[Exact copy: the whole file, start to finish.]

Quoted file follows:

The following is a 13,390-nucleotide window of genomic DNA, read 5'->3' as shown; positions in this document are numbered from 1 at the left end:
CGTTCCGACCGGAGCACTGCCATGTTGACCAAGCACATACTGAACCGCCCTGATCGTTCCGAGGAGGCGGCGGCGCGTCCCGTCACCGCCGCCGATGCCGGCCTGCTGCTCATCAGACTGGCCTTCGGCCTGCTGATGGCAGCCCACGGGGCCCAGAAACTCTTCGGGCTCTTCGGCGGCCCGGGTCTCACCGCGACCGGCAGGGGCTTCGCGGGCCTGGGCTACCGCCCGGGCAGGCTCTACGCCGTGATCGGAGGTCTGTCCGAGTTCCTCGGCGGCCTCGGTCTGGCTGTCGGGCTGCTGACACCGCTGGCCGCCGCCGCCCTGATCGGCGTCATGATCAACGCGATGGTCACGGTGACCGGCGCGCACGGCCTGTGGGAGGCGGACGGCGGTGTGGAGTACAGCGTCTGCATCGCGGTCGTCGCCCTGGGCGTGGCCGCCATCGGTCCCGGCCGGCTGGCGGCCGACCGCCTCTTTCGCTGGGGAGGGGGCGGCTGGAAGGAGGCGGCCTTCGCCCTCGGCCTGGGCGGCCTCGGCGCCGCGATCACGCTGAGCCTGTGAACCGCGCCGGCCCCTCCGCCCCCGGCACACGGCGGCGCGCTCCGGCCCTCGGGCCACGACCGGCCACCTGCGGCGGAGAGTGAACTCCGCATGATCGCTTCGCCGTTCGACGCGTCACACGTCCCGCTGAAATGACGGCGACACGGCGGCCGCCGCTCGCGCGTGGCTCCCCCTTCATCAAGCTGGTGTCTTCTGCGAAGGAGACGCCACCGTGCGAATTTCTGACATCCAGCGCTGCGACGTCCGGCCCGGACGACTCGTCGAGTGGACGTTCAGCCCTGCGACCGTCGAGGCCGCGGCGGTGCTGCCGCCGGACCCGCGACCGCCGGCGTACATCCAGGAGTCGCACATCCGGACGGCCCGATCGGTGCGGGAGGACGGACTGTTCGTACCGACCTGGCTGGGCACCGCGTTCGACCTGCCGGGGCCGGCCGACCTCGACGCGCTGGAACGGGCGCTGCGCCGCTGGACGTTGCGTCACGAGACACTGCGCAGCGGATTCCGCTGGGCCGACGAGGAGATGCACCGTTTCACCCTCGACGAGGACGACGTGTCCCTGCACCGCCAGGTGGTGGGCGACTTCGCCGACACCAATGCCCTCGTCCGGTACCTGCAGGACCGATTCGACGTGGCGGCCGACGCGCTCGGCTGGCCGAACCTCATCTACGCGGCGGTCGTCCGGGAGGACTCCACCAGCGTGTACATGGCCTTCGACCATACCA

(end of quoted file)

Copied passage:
The following is a 13,390-nucleotide window of genomic DNA, read 5'->3' as shown; positions in this document are numbered from 1 at the left end:
CGTTCCGACCGGAGCACTGCCATGTTGACCAAGCACATACTGAACCGCCCTGATCGTTCCGAGGAGGCGGCGGCGCGTCCCGTCACCGCCGCCGATGCCGGCCTGCTGCTCATCAGACTGGCCTTCGGCCTGCTGATGGCAGCCCACGGGGCCCAGAAACTCTTCGGGCTCTTCGGCGGCCCGGGTCTCACCGCGACCGGCAGGGGCTTCGCGGGCCTGGGCTACCGCCCGGGCAGGCTCTACGCCGTGATCGGAGGTCTGTCCGAGTTCCTCGGCGGCCTCGGTCTGGCTGTCGGGCTGCTGACACCGCTGGCCGCCGCCGCCCTGATCGGCGTCATGATCAACGCGATGGTCACGGTGACCGGCGCGCACGGCCTGTGGGAGGCGGACGGCGGTGTGGAGTACAGCGTCTGCATCGCGGTCGTCGCCCTGGGCGTGGCCGCCATCGGTCCCGGCCGGCTGGCGGCCGACCGCCTCTTTCGCTGGGGAGGGGGCGGCTGGAAGGAGGCGGCCTTCGCCCTCGGCCTGGGCGGCCTCGGCGCCGCGATCACGCTGAGCCTGTGAACCGCGCCGGCCCCTCCGCCCCCGGCACACGGCGGCGCGCTCCGGCCCTCGGGCCACGACCGGCCACCTGCGGCGGAGAGTGAACTCCGCATGATCGCTTCGCCGTTCGACGCGTCACACGTCCCGCTGAAATGACGGCGACACGGCGGCCGCCGCTCGCGCGTGGCTCCCCCTTCATCAAGCTGGTGTCTTCTGCGAAGGAGACGCCACCGTGCGAATTTCTGACATCCAGCGCTGCGACGTCCGGCCCGGACGACTCGTCGAGTGGACGTTCAGCCCTGCGACCGTCGAGGCCGCGGCGGTGCTGCCGCCGGACCCGCGACCGCCGGCGTACATCCAGGAGTCGCACATCCGGACGGCCCGATCGGTGCGGGAGGACGGACTGTTCGTACCGACCTGGCTGGGCACCGCGTTCGACCTGCCGGGGCCGGCCGACCTCGACGCGCTGGAACGGGCGCTGCGCCGCTGGACGTTGCGTCACGAGACACTGCGCAGCGGATTCCGCTGGGCCGACGAGGAGATGCACCGTTTCACCCTCGACGAGGACGACGTGTCCCTGCACCGCCAGGTGGTGGGCGACTTCGCCGACACCAATGCCCTCGTCCGGTACCTGCAGGACCGATTCGACGTGGCGGCCGACGCGCTCGGCTGGCCGAACCTCATCTACGCGGCGGTCGTCCGGGAGGACTCCACCAGCGTGTACATGGCCTTCGACCATACCA